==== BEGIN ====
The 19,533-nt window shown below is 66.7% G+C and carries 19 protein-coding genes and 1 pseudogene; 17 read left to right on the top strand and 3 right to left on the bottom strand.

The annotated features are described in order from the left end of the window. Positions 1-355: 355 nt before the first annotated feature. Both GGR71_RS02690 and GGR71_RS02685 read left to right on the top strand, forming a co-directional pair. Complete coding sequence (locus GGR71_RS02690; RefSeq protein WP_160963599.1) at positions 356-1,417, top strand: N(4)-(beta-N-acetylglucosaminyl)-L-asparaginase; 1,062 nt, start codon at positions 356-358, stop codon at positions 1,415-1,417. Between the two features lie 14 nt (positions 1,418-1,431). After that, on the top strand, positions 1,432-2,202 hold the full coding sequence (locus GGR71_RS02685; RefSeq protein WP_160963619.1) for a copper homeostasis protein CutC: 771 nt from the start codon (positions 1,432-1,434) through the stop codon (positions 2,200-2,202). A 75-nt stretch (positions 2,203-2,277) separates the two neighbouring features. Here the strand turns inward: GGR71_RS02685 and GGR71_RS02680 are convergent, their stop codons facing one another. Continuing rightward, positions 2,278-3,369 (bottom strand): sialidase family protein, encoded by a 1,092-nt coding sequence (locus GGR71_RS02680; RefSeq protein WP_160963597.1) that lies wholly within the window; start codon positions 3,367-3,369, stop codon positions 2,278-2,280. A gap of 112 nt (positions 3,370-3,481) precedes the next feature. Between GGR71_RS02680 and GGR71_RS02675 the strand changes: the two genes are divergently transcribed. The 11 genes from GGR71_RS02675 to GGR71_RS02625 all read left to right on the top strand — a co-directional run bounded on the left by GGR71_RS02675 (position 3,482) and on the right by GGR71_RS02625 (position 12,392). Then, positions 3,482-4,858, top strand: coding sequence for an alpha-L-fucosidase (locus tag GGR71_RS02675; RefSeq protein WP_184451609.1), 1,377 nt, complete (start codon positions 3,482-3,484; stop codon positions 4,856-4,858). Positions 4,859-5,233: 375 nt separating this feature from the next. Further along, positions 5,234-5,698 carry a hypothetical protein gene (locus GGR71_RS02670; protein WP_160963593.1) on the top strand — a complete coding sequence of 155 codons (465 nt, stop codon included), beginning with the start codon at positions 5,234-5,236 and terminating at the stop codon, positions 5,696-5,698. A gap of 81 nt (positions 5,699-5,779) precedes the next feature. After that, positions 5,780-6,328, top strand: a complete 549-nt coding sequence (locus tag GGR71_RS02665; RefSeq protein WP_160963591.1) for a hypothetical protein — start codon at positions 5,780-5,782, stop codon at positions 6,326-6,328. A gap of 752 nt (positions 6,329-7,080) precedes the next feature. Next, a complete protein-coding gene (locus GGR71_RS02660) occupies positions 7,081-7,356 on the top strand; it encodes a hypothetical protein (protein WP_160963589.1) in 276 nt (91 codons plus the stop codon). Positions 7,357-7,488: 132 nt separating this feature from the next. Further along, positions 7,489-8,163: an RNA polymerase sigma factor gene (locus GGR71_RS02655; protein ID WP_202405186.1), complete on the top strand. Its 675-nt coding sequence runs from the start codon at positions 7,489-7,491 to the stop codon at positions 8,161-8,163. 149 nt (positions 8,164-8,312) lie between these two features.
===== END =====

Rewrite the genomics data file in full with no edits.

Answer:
The 19,533-nt window shown below is 66.7% G+C and carries 19 protein-coding genes and 1 pseudogene; 17 read left to right on the top strand and 3 right to left on the bottom strand.

The annotated features are described in order from the left end of the window. Positions 1-355: 355 nt before the first annotated feature. Both GGR71_RS02690 and GGR71_RS02685 read left to right on the top strand, forming a co-directional pair. Complete coding sequence (locus GGR71_RS02690; RefSeq protein WP_160963599.1) at positions 356-1,417, top strand: N(4)-(beta-N-acetylglucosaminyl)-L-asparaginase; 1,062 nt, start codon at positions 356-358, stop codon at positions 1,415-1,417. Between the two features lie 14 nt (positions 1,418-1,431). After that, on the top strand, positions 1,432-2,202 hold the full coding sequence (locus GGR71_RS02685; RefSeq protein WP_160963619.1) for a copper homeostasis protein CutC: 771 nt from the start codon (positions 1,432-1,434) through the stop codon (positions 2,200-2,202). A 75-nt stretch (positions 2,203-2,277) separates the two neighbouring features. Here the strand turns inward: GGR71_RS02685 and GGR71_RS02680 are convergent, their stop codons facing one another. Continuing rightward, positions 2,278-3,369 (bottom strand): sialidase family protein, encoded by a 1,092-nt coding sequence (locus GGR71_RS02680; RefSeq protein WP_160963597.1) that lies wholly within the window; start codon positions 3,367-3,369, stop codon positions 2,278-2,280. A gap of 112 nt (positions 3,370-3,481) precedes the next feature. Between GGR71_RS02680 and GGR71_RS02675 the strand changes: the two genes are divergently transcribed. The 11 genes from GGR71_RS02675 to GGR71_RS02625 all read left to right on the top strand — a co-directional run bounded on the left by GGR71_RS02675 (position 3,482) and on the right by GGR71_RS02625 (position 12,392). Then, positions 3,482-4,858, top strand: coding sequence for an alpha-L-fucosidase (locus tag GGR71_RS02675; RefSeq protein WP_184451609.1), 1,377 nt, complete (start codon positions 3,482-3,484; stop codon positions 4,856-4,858). Positions 4,859-5,233: 375 nt separating this feature from the next. Further along, positions 5,234-5,698 carry a hypothetical protein gene (locus GGR71_RS02670; protein WP_160963593.1) on the top strand — a complete coding sequence of 155 codons (465 nt, stop codon included), beginning with the start codon at positions 5,234-5,236 and terminating at the stop codon, positions 5,696-5,698. A gap of 81 nt (positions 5,699-5,779) precedes the next feature. After that, positions 5,780-6,328, top strand: a complete 549-nt coding sequence (locus tag GGR71_RS02665; RefSeq protein WP_160963591.1) for a hypothetical protein — start codon at positions 5,780-5,782, stop codon at positions 6,326-6,328. A gap of 752 nt (positions 6,329-7,080) precedes the next feature. Next, a complete protein-coding gene (locus GGR71_RS02660) occupies positions 7,081-7,356 on the top strand; it encodes a hypothetical protein (protein WP_160963589.1) in 276 nt (91 codons plus the stop codon). Positions 7,357-7,488: 132 nt separating this feature from the next. Further along, positions 7,489-8,163: an RNA polymerase sigma factor gene (locus GGR71_RS02655; protein ID WP_202405186.1), complete on the top strand. Its 675-nt coding sequence runs from the start codon at positions 7,489-7,491 to the stop codon at positions 8,161-8,163. 149 nt (positions 8,164-8,312) lie between these two features.